Guajardo and her teammates are in the Girls in STEM club — a local nonprofit that works to inspire middle school and high school-aged girls to visualize and empower them to pursue STEM careers — and entered the Gingerbread Bridge Competition for the first time this year.

The competition started in 2006 by the Ascent Group, a Boulder-based structural engineering company, as an annual company holiday party event. The event expanded, and by 2014, the SEAC Young Member Group started putting it on.

For Guajardo, it was the joy of building something, and working collaboratively with her two friends on the project, she said.

“Making something edible is fun because you have to get really creative with it,” Guajardo said.

The three girls had fun getting together to work on the bridge, buying the ingredients — graham crackers, frosting, sprinkles, etc. — and getting to munch on these sweet treats along the way, Guajardo said.

But perhaps the most fun part of it for them was “being able to get messy for long periods of time” while building it, Guajardo added.

Foothills Art Center

While parents are downstairs shopping at Foothills Art Center’s Holiday Art Market, their children can have a “fun, messy time upstairs” making cardboard gingerbread houses, said Maura McInerney, the curator of education at Foothills Art Center in Golden.

“Because it’s cardboard, and not gingerbread, it’s much simpler,” McInerney said. “But you still get the experience of making a gingerbread house.”

All supplies — including the candy to decorate and the cardboard gingerbread house template — are included with the class, so the children have total creative freedom, McInerney said. This is the fourth year she has offered the classes, and there has not been one house that was the same as another, she added.

The kids love the candy and being creative during the holiday season, McInerney said.

“Kids are what makes the holidays so fun,” she said. “It brings the magic of the holidays alive when kids participate.”

National Gingerbread House Competition

“There’s no specific blueprint for making a gingerbread house,” said Carly Owens, 23, of Erie. “Anyone can add their own flair and let their creativity take over.”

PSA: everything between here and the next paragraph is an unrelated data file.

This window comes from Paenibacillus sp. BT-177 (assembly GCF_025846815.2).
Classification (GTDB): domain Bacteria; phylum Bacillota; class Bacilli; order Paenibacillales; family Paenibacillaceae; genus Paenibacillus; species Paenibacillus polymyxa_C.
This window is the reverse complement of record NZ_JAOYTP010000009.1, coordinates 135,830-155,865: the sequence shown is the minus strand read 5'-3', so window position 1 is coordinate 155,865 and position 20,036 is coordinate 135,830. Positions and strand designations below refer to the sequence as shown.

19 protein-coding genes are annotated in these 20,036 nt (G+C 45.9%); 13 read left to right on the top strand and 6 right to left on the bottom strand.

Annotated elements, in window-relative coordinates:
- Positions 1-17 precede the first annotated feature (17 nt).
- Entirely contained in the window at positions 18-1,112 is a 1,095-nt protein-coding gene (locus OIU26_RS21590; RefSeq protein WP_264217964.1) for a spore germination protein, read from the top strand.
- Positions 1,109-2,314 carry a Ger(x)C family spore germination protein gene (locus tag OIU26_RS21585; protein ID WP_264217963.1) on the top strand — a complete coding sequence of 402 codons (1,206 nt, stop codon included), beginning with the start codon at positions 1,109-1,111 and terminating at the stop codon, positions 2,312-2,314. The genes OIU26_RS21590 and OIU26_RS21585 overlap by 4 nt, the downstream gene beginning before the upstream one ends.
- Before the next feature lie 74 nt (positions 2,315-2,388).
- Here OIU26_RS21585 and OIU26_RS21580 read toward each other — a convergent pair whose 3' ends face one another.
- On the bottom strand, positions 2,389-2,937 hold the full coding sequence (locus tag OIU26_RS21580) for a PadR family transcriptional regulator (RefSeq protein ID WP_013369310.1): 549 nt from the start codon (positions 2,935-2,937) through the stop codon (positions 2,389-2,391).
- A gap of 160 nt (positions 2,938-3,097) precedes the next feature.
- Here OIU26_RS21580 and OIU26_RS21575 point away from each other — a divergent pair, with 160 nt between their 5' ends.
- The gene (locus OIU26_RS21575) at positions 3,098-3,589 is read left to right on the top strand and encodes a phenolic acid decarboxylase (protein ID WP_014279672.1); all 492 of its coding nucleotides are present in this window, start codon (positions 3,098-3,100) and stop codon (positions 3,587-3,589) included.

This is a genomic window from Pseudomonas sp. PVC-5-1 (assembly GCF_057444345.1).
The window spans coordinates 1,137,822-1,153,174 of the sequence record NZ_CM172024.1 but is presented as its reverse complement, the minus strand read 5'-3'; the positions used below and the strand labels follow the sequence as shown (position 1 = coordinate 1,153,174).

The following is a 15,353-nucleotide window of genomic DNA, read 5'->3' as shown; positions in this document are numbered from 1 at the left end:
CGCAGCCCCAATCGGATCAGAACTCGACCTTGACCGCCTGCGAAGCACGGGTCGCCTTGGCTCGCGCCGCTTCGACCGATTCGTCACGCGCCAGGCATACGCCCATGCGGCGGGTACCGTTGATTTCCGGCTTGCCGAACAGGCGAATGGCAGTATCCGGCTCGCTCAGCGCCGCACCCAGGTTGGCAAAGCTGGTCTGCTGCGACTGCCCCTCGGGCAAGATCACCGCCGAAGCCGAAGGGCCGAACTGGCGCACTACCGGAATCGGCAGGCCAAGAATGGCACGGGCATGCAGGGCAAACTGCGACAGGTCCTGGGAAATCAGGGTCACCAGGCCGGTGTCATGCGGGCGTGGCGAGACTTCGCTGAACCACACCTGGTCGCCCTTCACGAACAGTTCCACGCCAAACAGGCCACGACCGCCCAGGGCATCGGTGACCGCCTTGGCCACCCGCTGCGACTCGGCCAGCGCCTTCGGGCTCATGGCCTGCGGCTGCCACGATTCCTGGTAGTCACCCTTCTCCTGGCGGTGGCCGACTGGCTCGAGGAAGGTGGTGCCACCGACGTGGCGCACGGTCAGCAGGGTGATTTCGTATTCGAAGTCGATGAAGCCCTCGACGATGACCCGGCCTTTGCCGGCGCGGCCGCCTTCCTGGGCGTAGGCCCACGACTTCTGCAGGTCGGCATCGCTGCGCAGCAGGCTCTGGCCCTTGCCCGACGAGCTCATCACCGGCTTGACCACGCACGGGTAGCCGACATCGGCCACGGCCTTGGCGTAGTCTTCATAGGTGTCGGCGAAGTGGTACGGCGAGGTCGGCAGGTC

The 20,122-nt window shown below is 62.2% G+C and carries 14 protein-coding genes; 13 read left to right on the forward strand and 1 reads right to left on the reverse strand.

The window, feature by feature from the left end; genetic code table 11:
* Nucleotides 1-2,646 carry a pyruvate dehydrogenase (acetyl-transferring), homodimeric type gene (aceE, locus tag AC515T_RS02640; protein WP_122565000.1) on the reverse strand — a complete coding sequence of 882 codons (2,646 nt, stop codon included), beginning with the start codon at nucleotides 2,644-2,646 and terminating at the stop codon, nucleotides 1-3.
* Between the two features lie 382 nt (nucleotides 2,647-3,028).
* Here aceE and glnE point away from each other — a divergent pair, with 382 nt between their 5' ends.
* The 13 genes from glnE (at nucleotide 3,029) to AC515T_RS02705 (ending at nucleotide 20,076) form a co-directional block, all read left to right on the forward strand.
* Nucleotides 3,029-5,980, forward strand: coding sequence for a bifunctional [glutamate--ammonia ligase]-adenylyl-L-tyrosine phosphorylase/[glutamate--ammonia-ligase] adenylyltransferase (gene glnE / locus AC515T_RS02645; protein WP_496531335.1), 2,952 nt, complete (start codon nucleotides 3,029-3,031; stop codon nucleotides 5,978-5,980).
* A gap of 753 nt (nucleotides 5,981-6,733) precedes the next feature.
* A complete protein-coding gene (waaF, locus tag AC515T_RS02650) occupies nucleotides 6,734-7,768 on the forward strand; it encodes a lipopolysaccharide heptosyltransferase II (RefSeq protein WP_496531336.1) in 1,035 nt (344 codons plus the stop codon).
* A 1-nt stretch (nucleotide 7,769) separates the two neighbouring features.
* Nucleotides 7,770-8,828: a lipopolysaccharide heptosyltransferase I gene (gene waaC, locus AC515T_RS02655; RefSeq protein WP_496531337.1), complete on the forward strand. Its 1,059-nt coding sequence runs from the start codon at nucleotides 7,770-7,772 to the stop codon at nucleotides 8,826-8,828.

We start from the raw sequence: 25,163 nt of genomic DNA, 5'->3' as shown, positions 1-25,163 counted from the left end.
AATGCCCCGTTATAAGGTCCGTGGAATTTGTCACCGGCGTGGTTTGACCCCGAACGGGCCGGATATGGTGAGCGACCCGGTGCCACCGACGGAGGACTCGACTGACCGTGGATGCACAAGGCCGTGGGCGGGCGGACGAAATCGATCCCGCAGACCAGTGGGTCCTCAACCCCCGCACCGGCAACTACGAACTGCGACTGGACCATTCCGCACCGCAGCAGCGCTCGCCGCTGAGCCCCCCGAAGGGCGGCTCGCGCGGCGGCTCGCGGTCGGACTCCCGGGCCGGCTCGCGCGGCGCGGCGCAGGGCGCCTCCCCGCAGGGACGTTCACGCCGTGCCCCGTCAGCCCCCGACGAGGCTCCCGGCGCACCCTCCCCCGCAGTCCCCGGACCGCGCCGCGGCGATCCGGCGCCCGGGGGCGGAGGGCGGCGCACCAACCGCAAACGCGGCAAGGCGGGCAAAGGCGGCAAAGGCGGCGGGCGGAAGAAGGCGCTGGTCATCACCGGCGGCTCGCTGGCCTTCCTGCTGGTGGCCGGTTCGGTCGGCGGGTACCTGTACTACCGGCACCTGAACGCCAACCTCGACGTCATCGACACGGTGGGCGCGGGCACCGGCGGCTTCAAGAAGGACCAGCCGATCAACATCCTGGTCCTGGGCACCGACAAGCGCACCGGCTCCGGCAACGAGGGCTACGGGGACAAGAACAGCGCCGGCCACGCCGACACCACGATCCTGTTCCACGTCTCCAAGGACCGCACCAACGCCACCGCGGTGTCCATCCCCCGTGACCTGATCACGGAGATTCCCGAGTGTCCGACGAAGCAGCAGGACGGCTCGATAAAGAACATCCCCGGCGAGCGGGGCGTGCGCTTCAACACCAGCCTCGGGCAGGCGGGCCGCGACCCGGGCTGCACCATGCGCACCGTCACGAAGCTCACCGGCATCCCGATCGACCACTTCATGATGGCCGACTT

Owens grew up in Asheville, North Carolina, where the annual National Gingerbread House Competition, now in its 26th year, takes place. Her desire to make gingerbread houses was passed down from her grandmother, who was a professional baker.

Owens made her first gingerbread house when she was a freshman in high school in 2009. It was with that house that she entered the National Gingerbread House Competition for the first time. Following that, each time she entered as a teen, she placed within the top 10.

Owens eventually moved to Colorado, and this year, she was the only Colorado contestant of nearly 200 entries at the national competition. It was the first year for her to compete in the adult division, which she said consisted of a mix of professional pastry artists and hobbyist bakers.

Although her gingerbread house — which was inspired by the movie “The Grand Budapest Hotel” — did not place, she had a lot of fun, Owens said.

“It had been six years since I even touched gingerbread,” she said, “so it was a learning curve.”

Owens may not enter the competition next year, she said, noting the time and travel it takes, but perhaps in 2020.

Her advice: Make a gingerbread house for the sake of enjoying it, rather than worrying about it being pristine or perfect.

Gingerbread houses entail togetherness, tradition, holiday cheer and nostalgia, Owens said.

“They represent all those little things, all mixed together,” she added.